You hear about managed access and the terms get thrown around pretty interchangeably. There’s “hosted,” “remote,” “cloud,” “managed.” etc. What are the differences and how do you make it clear to the end user?
Robison: Managed access control is kind of a hybrid between hosting where the software resides on servers that are remote. You can hear all these terms interchangeably, where it’s remote from the customer’s location, but when they need changes made they’re requesting they be made by the managed service provider, us. Hosted, in my mind, means we simply have the software on our servers and our customer, the end user, has a Web interface to logon to our servers to manage their own system. Cloud simply means data is being held on remote servers, for whatever purpose it may be. It may be for backup, could be to easily access data remotely or it could be for data retrieval.
What we’re calling hybrid simply means a crossover between a fully managed system and a hosted system to where there are certain services that we will do for them. In my mind, it’s more high level stuff. Some customers, I believe, should not be doing the heavy lifting in their system, meaning they shouldn’t be creating access levels and schedules and so forth. If you read your clients well you can tell that’s not the right thing for them. With a hybrid system they can just request the changes, and their day-to-day is adding and deleting cards, that sort of thing.
Penson: There is a lot of confusion surrounding the terminology. A lot of people say they are providing cloud-based, access control management when they’re really faking it by having a computer onsite with some type of VPN or remote client connecting to it. The reality is that if that onsite PC goes down, they’re down. Our services are up, they’re remote, they’re outside that facility. With the outsourcing world we live in now — outsourcing HR, IT, payroll — outsourcing security is not a lot to ask when you’re protecting people and business.
Let’s talk about growth. What level are you seeing? What is realistic?
Brown: We’ve doubled in the past year the number of readers we have on the system. Projecting forward, I have a really tough time saying double in another year. But the growth is there; it’s probably going to be 50%. We’re at the point now where we need almost a full-time person just to administer our managed access clients.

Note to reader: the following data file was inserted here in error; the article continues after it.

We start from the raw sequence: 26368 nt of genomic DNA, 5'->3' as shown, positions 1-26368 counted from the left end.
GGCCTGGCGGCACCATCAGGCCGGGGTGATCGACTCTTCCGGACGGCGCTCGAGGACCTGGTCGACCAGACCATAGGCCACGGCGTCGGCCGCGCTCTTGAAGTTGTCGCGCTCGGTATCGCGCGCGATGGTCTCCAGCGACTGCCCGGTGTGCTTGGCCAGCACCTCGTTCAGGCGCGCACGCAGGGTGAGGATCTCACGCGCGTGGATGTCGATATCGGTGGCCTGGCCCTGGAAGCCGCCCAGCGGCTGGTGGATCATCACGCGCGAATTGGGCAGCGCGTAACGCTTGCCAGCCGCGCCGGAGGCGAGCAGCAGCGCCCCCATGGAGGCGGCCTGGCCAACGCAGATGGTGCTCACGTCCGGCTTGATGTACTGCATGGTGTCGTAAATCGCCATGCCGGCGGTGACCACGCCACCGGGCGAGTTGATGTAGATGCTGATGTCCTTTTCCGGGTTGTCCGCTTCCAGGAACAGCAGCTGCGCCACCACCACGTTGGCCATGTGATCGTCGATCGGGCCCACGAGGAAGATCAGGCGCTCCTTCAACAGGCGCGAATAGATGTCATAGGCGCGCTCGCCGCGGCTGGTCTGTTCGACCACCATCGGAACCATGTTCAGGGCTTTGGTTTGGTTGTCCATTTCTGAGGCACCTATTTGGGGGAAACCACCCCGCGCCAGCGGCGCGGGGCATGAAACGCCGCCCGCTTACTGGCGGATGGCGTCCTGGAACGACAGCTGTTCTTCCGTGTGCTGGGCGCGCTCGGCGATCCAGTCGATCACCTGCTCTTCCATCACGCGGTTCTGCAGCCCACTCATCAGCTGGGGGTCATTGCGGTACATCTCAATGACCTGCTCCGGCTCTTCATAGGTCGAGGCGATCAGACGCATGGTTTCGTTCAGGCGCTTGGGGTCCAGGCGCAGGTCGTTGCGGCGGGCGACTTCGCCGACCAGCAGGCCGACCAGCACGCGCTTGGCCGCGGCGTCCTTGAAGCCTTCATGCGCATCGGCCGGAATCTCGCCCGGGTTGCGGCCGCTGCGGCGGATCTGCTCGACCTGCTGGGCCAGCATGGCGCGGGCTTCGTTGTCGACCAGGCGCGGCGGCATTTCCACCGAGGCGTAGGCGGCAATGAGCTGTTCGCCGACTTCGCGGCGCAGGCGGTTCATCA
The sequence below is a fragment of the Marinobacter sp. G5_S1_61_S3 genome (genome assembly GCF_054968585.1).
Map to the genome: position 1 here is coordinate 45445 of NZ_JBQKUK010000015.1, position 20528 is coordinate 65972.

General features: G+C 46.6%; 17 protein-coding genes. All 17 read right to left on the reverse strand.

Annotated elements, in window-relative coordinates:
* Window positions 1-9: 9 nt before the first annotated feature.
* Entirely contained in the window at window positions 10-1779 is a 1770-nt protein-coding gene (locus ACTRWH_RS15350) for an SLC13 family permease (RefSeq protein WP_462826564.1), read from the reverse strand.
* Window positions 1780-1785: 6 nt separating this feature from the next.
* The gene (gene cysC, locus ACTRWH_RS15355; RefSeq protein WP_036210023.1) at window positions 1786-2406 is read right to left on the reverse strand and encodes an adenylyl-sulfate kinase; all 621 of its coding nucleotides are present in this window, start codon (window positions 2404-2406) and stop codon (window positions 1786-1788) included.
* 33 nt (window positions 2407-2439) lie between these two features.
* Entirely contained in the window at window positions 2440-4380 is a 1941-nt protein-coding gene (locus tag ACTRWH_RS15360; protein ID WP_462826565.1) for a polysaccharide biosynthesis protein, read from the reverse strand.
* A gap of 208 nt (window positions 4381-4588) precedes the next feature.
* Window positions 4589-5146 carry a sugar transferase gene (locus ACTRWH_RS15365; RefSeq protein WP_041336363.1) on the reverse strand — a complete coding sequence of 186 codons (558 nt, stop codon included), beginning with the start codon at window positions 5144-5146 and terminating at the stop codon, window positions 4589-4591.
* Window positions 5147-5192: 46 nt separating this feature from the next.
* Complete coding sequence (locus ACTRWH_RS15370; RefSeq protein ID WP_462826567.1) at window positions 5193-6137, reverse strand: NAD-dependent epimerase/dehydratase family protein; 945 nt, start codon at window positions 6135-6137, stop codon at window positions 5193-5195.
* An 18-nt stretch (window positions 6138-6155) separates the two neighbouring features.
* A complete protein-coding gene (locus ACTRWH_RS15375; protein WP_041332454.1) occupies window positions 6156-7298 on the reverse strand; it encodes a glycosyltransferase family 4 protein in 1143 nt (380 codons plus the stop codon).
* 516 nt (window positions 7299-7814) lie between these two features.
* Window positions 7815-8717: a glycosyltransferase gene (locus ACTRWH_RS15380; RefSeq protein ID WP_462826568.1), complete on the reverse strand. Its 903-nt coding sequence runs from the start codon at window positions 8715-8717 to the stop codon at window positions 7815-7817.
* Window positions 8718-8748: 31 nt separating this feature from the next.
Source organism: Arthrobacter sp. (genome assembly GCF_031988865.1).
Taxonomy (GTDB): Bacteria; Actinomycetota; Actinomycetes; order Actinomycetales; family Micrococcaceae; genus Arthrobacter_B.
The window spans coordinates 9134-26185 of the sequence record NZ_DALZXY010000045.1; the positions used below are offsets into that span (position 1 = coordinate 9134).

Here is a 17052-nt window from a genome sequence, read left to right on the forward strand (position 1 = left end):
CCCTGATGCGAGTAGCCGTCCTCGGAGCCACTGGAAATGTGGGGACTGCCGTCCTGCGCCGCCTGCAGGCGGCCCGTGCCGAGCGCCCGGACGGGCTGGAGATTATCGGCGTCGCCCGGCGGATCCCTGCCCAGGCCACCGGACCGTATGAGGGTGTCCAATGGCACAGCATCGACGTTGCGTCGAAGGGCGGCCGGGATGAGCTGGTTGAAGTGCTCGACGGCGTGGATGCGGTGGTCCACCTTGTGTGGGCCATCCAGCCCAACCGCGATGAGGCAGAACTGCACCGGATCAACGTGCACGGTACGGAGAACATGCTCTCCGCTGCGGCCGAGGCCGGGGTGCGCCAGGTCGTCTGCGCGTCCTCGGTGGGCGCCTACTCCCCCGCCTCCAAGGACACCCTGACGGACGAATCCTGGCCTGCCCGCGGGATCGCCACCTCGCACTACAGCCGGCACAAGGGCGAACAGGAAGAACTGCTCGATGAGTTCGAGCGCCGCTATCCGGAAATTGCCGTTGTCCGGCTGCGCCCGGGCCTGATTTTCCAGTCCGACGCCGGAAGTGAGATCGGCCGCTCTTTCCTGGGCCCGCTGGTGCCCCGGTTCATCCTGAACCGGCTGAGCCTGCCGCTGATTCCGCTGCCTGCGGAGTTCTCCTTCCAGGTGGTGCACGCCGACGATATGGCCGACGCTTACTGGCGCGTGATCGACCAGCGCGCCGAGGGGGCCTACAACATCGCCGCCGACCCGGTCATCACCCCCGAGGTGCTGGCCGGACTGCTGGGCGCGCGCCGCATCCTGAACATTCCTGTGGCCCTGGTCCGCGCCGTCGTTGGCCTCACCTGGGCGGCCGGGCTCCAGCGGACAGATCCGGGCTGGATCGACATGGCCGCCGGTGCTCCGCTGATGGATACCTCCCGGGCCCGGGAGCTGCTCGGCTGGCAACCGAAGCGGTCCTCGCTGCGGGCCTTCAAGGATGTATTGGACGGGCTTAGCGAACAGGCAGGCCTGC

Sharp: We’ve probably seen about 20-25% growth a year. I don’t think we’ve seen as much as we should have, and a lot of that’s been our own deficiencies as far as how we’re trying to market it. We’ve realized that and I think the future’s bright for the product. We’re focusing more and more of our efforts, as far as shifting our business in that direction.
We’ve also used it as an opportunity to bundle services and maintenance and service contracts. We’ve been proactive. When a battery runs low on a panel, we’ll call the customer and say, “We’re going to have a tech stop by there and replace that battery. We’re going to replace it before it is a problem for you.” I think that’s part of adding value and trust. There’s a lot of positive energy and momentum that can be gained with the product.
Penson: There’s growth and then there’s attrition. There’s continued growth, which is fantastic. On the attrition side, it’s zero. Those are amazing metrics. You look at the burg side of things, there are a lot of guys in our industry just sustaining business because there’s so much attrition in it. Those metrics to me are important because now you’re providing them with a tailored service they need. It’s providing a solution for them and there’s a relationship. There’s continuity and we’re there, we’re in touch with them. There’s going to be an abundance of growth.
Robison: As far as growth, I can’t put a doubling or any type of phraseology to that. Because of the amount of time we’ve been doing this, which is since 2000, we’ve got approximately 138 commercial clients right now that we manage and/or host. I would say our growth over the past year has been about 20%. I can’t say there hasn’t been any attrition because companies sometimes go out of business. But the attrition rate is extremely low in this business, particularly if you offer good aftercare, ongoing support and excellent service.
Let’s talk markets. What are some of the strongest verticals and prospects for managed services?
Robison: We’re seeing a real good opportunity in multitenant commercial facilities, property management particularly. The biomed industry is big in San Diego. There is an organization we do about 10 accounts for that manages huge biomed facilities. I see more and more growth there, particularly because when you get into a building like that and you’re able to manage the perimeter of the building, these property management organizations can actually resell the card access to the tenants within the building. There is also a huge military presence here in San Diego and we have systems on several bases. The new level of encryption capabilities will allow us to better meet military specs, which should give us a better chance to win more jobs.
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Managed Access Roundtable
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